Monday, 27 October 2014

An Fheis Mhor - Scotland's Festival of Paddlesport

Each year the Scottish Canoe Association organise a weekend of films, talks, workshops and retail stands in Perth. Occurring simultaneously on the Saturday, dozens of people take part in the River Tay Descent in a variety of craft. For the first time this year the show also had a pool organised for folk to come and try paddling, watch canoe polo matches or slalom.
I was pleased to be asked to contribute a demonstration of Greenland rolling to the activities in the pool.

It was great to be able to bring a flavour of the 'roots' of the wider sport to the big show in Perth. Though a bit of a daunting prospect, Rhiannon and I decided that we would make it clear that we are enthusiasts, and not experts, and try our best to be good ambassadors for traditional skills. 

After a practice in the pool on Saturday with a few onlookers from the balcony, I was acclimatised to being indoors again. Thanks to Nick I had a Tahe Greenland kayak exactly like my own to use.
On Sunday our audience was at the poolside with Rhiannon providing the commentary and describing what I was demonstrating.  We made sure to articulate our respect for the cultural origins of our sport, and acknowledge how the Greenland Games is helping to perpetuate this intangible cultural heritage.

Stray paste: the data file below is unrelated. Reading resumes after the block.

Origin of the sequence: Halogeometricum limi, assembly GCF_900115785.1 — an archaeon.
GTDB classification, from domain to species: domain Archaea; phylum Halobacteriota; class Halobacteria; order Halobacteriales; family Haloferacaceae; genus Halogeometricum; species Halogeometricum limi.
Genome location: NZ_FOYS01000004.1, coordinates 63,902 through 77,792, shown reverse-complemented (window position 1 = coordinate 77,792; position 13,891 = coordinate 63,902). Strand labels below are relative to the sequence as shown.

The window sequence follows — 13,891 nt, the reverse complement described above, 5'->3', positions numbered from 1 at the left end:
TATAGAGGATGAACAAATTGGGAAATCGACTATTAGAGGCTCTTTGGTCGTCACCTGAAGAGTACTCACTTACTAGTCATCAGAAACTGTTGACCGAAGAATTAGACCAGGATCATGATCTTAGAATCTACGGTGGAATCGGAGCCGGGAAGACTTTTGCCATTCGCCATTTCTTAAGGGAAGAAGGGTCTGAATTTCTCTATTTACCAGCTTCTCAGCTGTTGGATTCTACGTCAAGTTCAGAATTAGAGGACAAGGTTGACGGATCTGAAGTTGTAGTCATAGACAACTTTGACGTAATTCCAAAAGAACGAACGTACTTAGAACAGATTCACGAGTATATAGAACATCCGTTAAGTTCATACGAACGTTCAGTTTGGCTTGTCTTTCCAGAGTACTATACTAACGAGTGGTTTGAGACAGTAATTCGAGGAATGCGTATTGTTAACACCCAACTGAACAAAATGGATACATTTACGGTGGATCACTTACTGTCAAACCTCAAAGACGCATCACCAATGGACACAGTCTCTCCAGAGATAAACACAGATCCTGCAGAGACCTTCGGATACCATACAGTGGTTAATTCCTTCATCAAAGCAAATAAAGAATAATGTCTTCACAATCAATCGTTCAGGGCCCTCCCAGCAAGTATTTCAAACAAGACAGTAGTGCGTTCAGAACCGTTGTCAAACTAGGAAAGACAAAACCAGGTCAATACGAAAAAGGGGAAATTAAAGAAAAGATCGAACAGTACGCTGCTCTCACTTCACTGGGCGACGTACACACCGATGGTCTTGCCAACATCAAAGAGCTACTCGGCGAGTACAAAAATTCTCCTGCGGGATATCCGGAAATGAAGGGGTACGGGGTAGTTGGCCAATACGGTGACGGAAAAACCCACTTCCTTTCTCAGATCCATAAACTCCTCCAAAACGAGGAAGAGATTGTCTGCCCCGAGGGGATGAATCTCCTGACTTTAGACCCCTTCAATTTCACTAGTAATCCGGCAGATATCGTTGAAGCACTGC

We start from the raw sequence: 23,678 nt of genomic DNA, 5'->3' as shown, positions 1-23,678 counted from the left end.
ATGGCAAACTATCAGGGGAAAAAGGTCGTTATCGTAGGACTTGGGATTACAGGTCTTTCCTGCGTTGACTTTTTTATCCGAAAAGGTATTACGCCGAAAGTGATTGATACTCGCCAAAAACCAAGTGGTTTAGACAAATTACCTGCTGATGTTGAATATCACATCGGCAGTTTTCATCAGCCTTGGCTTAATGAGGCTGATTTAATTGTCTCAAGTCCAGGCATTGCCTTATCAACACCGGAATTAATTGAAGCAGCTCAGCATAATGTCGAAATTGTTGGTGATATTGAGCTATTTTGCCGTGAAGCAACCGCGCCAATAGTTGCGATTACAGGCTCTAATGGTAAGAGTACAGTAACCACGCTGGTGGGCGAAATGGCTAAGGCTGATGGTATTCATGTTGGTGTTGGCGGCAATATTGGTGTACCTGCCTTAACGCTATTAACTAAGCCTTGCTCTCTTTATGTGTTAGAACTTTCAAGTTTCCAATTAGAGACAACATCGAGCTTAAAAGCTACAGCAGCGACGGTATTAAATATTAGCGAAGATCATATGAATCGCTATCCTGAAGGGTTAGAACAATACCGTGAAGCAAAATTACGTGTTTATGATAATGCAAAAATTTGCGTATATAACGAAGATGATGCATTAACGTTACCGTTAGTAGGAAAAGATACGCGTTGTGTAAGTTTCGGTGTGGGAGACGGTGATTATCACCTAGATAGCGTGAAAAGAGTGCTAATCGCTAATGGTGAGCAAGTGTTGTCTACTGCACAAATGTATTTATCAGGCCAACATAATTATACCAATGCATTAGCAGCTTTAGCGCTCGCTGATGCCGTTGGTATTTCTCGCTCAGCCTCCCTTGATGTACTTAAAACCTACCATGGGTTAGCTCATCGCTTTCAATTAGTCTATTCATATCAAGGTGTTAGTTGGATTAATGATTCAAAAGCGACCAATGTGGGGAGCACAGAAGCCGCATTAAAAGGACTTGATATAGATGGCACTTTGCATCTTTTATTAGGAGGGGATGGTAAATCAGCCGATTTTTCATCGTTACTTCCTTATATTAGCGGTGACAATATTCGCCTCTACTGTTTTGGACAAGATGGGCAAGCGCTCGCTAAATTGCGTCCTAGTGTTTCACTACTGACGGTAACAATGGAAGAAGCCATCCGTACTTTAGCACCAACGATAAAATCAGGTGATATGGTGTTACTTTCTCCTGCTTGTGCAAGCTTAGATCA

I worked my way through a progression of foundation skills which provide the basis for layback rolls, then demonstrated a few of these rolls starting with the avataq in a balance brace position and ending with hands only. Then I demonstrated a few of the layback rolls finishing off with elbow and brick roll.  We repeated a similar progression for forward finishing rolls, starting with static brace 'face down' and recovering on to the front deck. I deliberately stuck to a range of rolls which I know I can do reasonably well, omitting those which are in my zone of proximal development!

'Mummy! Mummy! She's stuck!'  (heard on the balcony)
In the audience there were a few familiar faces, including Duncan Winning, which added a little to the pressure felt by this demonstrator.

Duncan, inspired by the original kayak brought to Scotland from Greenland by Ken Taylor in 1960, was involved in the designing and building of kayaks that many of our modern sea kayak designs originate from, so it felt like we were part of squaring the circle at this Scottish celebration of paddlesport. Nice to be part of it!


  1. I'm glad to have been in to watch you. You have the knack of making this all look so easy.

  2. Thanks Sarah, I've just been doing it for a while that's all - and its a lovely kayak to roll too, its made for the job. Nice to catch up with everyone sooth, if only briefly.